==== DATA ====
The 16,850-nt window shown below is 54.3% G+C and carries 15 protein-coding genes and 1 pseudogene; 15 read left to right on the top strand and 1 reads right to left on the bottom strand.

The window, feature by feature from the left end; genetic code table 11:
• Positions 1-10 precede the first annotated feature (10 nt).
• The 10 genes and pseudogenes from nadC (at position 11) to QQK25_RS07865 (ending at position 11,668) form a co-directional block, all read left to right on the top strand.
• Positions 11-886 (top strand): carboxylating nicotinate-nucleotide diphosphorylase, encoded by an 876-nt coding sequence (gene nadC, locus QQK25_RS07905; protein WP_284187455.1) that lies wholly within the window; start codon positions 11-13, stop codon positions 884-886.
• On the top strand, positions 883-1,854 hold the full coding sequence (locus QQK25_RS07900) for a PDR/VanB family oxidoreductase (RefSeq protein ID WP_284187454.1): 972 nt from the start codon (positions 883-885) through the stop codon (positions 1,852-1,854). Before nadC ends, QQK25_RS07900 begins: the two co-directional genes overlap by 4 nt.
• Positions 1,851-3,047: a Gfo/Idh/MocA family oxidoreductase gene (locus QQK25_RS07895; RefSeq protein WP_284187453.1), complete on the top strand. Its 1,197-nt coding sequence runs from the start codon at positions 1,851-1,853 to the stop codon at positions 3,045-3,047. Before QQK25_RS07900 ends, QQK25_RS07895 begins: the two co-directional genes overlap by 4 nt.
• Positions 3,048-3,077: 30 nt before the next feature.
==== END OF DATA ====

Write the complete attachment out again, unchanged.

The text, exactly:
The 16,850-nt window shown below is 54.3% G+C and carries 15 protein-coding genes and 1 pseudogene; 15 read left to right on the top strand and 1 reads right to left on the bottom strand.

The window, feature by feature from the left end; genetic code table 11:
• Positions 1-10 precede the first annotated feature (10 nt).
• The 10 genes and pseudogenes from nadC (at position 11) to QQK25_RS07865 (ending at position 11,668) form a co-directional block, all read left to right on the top strand.
• Positions 11-886 (top strand): carboxylating nicotinate-nucleotide diphosphorylase, encoded by an 876-nt coding sequence (gene nadC, locus QQK25_RS07905; protein WP_284187455.1) that lies wholly within the window; start codon positions 11-13, stop codon positions 884-886.
• On the top strand, positions 883-1,854 hold the full coding sequence (locus QQK25_RS07900) for a PDR/VanB family oxidoreductase (RefSeq protein ID WP_284187454.1): 972 nt from the start codon (positions 883-885) through the stop codon (positions 1,852-1,854). Before nadC ends, QQK25_RS07900 begins: the two co-directional genes overlap by 4 nt.
• Positions 1,851-3,047: a Gfo/Idh/MocA family oxidoreductase gene (locus QQK25_RS07895; RefSeq protein WP_284187453.1), complete on the top strand. Its 1,197-nt coding sequence runs from the start codon at positions 1,851-1,853 to the stop codon at positions 3,045-3,047. Before QQK25_RS07900 ends, QQK25_RS07895 begins: the two co-directional genes overlap by 4 nt.
• Positions 3,048-3,077: 30 nt before the next feature.